And Finally

Wild bunch

Chinese tycoons in debut conservation project in Sichuan

Wild bunch

In need of protection: Xuebaoding

China’s wealthy class may be known for setting records in conspicious consumption (one of our favourites at WiC is the woman who paid $586,000 for a Tibetan Mastiff dog).

But at least a small section of the fraternity has something more serious on its minds.

Sixteen business leaders including Alibaba’s Jack Ma and Fosun’s Guo Guangchang have got together to try and preserve an important part of China’s shrinking wilderness. Their plan is to create what could be the country’s first privately held nature reserve in the Xuebaoding and Motian mountain ranges of northern Sichuan. That is, if they can get the nod from local government.

The tycoons are committing Rmb50 million ($7.6 million) to start with. Their ‘Sichuan Nature Conservation Foundation’ hopes to take stewardship of 100,000 hectares of forest in one of the most biologically diverse areas in Asia – home to endangered animals like the Giant Panda and the Golden Snub-nosed Monkey.

The idea is to set a benchmark for other parks, and the Foundation will partner with US-based NGO The Nature Conservancy to try to make that happen.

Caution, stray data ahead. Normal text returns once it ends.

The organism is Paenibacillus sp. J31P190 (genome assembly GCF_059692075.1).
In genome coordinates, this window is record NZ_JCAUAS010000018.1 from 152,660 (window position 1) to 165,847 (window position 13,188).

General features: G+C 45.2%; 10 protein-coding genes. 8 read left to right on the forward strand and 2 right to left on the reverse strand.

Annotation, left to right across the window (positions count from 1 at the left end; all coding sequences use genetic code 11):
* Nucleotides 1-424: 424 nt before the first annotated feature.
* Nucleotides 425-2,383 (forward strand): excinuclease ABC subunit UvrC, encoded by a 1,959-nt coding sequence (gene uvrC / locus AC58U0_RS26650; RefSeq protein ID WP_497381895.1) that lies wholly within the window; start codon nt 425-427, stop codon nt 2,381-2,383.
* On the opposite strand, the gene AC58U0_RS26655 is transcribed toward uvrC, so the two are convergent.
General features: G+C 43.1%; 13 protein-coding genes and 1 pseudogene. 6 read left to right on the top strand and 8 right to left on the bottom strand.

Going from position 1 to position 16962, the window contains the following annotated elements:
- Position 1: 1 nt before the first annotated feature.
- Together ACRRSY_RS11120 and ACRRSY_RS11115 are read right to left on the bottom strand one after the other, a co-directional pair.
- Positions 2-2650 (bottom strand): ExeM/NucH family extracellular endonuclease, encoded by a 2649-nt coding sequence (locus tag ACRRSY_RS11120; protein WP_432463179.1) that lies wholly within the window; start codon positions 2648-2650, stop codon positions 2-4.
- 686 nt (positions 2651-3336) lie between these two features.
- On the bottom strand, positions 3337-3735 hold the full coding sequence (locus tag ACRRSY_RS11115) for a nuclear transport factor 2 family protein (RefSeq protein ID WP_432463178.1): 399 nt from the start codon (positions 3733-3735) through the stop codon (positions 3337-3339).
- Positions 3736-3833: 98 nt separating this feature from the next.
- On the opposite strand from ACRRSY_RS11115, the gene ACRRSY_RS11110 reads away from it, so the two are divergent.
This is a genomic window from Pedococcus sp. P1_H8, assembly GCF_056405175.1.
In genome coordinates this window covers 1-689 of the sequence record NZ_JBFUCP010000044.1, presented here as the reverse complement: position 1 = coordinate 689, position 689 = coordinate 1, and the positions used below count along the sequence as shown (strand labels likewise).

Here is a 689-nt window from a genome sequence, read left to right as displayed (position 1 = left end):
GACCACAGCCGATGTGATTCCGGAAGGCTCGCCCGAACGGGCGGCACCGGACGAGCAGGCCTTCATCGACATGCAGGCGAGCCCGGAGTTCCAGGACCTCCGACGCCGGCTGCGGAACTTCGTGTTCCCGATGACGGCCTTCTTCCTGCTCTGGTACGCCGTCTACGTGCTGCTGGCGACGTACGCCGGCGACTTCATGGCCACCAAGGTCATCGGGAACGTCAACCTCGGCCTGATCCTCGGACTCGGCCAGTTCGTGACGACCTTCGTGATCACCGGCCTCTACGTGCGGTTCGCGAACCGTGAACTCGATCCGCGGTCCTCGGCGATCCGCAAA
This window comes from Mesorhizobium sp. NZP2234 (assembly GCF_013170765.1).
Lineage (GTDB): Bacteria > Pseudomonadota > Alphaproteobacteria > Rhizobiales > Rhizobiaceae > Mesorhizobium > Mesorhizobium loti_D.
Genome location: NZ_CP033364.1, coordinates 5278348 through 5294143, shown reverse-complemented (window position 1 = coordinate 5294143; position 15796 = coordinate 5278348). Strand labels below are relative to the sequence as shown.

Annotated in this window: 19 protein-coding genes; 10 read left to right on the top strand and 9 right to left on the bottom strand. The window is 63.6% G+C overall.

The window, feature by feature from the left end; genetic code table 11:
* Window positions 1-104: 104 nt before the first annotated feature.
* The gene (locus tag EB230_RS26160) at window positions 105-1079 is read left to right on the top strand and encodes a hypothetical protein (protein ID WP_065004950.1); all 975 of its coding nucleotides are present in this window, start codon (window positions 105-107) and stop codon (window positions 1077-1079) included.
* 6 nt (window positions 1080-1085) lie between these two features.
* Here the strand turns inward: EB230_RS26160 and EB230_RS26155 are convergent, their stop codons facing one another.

“They will face suspicion and challenges,” warns Southern Weekly. “Nature reserves have always been the government’s business.” According to the magazine, all the other nature reserves in the country are government-run.

Cynics might predict the park will end up hosting a biologically-diverse golf course. Zhang Shuang, who is leading the project, denies it. “If [the businessmen] wanted to develop the land they wouldn’t have bothered doing all this work,” Zhang insists. “They could just go talk to the county governor”.

In fact, the dangers of development come from elsewhere. “We don’t want to do business,” worries The Nature Conservancy China staffer Jiang Jidong, “but the local government has plans for ecological tourism in Xuebaoding.”

Southern Weekly estimates that around half the funds needed to run the parks has to be generated by the parks themselves, which often involves compromising their original mission.

That’s one reason why this group of billionaires thinks their foundation can do a better job. But in the end, even they may have to compromise a little. “We agreed to arrange commercial construction outside the protected areas and bring in some good low-density international eco-resort companies,” explained Jiang. But he said the Foundation will have a monitoring and ecological advisory role.

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